Abstract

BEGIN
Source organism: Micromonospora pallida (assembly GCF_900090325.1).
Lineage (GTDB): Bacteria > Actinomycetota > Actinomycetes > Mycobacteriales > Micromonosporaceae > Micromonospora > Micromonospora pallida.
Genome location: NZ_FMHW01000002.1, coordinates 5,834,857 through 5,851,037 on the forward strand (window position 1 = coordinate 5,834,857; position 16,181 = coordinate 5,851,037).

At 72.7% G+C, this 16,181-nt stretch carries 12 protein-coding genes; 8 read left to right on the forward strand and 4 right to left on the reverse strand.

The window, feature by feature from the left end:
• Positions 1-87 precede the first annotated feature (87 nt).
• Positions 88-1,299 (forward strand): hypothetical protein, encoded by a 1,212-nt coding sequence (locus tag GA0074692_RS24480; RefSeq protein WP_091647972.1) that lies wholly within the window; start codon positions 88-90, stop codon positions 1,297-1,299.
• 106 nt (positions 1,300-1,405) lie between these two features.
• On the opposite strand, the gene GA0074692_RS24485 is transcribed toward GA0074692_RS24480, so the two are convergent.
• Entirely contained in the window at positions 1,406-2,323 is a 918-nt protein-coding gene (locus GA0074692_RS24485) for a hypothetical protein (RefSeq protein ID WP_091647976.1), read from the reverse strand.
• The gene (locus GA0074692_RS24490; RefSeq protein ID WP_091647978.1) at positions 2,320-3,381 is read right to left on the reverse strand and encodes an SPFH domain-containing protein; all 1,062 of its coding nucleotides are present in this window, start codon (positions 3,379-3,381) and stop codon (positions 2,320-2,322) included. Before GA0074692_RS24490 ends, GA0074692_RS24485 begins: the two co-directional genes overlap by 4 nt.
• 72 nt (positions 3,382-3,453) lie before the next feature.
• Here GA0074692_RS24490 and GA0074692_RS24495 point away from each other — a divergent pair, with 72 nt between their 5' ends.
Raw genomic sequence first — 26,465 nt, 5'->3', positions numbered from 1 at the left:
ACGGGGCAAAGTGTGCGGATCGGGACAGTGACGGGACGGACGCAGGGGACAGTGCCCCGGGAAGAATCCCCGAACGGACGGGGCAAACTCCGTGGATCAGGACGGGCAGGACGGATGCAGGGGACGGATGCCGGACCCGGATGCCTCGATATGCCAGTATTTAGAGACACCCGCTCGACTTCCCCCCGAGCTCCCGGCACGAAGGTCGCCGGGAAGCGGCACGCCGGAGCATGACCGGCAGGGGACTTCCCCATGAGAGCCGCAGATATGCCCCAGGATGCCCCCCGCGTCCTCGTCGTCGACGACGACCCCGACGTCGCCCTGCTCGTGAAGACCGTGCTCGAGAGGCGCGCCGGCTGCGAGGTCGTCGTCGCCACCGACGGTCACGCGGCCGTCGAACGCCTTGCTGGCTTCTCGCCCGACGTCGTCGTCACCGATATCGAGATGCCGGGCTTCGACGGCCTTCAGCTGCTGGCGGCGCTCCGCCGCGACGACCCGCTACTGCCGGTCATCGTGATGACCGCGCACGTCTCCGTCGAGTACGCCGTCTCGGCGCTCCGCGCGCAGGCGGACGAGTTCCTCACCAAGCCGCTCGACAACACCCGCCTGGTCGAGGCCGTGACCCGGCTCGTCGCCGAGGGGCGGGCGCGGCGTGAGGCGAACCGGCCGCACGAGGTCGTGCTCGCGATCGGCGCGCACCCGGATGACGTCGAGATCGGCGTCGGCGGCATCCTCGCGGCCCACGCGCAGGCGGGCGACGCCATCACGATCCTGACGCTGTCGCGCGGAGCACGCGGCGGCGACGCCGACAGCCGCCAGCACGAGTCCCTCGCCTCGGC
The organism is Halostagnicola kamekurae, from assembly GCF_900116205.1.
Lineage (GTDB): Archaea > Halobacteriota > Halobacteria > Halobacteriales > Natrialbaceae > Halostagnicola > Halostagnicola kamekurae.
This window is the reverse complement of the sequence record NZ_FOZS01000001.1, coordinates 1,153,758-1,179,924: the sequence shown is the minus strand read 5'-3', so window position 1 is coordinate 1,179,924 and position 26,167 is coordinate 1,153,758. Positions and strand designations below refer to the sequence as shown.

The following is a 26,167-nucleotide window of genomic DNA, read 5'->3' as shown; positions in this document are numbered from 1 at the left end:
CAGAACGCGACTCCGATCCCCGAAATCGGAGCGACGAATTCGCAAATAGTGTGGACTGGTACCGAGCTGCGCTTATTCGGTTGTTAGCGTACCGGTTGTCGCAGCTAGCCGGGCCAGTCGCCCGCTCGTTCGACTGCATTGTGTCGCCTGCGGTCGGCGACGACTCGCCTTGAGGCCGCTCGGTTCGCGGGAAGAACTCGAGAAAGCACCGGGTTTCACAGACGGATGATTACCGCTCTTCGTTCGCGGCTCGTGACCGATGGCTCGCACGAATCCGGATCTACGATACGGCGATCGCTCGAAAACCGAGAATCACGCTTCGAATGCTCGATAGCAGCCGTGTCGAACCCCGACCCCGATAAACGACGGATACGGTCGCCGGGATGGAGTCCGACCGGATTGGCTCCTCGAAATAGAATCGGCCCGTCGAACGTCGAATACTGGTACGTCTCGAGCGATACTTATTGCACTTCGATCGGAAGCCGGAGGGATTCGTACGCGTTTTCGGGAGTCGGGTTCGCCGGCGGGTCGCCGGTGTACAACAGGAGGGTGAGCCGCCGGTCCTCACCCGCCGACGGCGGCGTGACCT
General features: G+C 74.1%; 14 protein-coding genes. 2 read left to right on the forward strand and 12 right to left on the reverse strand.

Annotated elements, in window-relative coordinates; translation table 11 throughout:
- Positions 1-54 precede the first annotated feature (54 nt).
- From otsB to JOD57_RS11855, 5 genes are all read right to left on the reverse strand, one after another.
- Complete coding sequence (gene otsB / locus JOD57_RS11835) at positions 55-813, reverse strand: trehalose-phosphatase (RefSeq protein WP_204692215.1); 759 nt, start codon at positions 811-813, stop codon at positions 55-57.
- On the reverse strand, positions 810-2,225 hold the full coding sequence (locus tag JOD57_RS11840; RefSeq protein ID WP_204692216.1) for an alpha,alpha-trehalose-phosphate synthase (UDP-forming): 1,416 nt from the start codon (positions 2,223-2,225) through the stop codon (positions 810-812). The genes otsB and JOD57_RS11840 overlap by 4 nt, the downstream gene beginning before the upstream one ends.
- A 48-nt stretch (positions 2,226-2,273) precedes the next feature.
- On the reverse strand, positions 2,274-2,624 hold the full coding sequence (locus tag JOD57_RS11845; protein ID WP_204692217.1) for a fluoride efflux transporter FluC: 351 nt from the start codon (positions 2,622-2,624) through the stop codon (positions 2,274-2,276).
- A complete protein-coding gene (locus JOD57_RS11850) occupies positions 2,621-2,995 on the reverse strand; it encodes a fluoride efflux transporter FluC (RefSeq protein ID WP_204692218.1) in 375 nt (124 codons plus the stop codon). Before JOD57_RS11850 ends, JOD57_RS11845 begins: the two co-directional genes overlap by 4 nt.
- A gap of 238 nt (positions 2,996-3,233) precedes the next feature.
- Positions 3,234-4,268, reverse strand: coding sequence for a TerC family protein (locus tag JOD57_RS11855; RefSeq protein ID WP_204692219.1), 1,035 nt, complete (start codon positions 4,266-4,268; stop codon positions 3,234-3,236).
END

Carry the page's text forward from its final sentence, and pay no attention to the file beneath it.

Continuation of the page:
Four iridium (Pt-group elements) abundance anomalies have been found within a stratigraphic span of 3 m in the Lower Mississippian of Oklahoma. In ascending order, the first anomalies occur at the top of the Woodford Shale: Ir = 0.25 ppb, Pt = 48 ppb, Os = 7.5 ppb, and Au = 18 ppb. The anomalies occur just below a redox boundary and we suspect that the enriched elements were precipitated from sea water that contacted the organic- and sulfide-rick black shale. Two more anomalies occur in the Welden Limestone, the lower one weak and the upper one strong (Ir = 0.42 ppb, Pt = 50 ppb, Os = 0.075 ppb, and Au = 0.14 ppb). The excess Ir and Pt (also Co, As, and Ni) might have been enriched from sea water by bacteria at these two horizons. A 70-cm-thick interval of excess heavy siderophiles occurs in the overlying Caney Shale; the interval contains the following peak concentrations: Ir = 0.56 ppb, Pt =150 ppb, Os = 0.51 ppb, Co = 725 ppm, and Ni =1450 ppm. These elements vary in proportion to the Al (clay) content and we suspect that they were carried in with detrital material from erosion of ultramafic source rocks. We found no evidence of microspherules or shocked-mineral grains in any of these anomaly zones.

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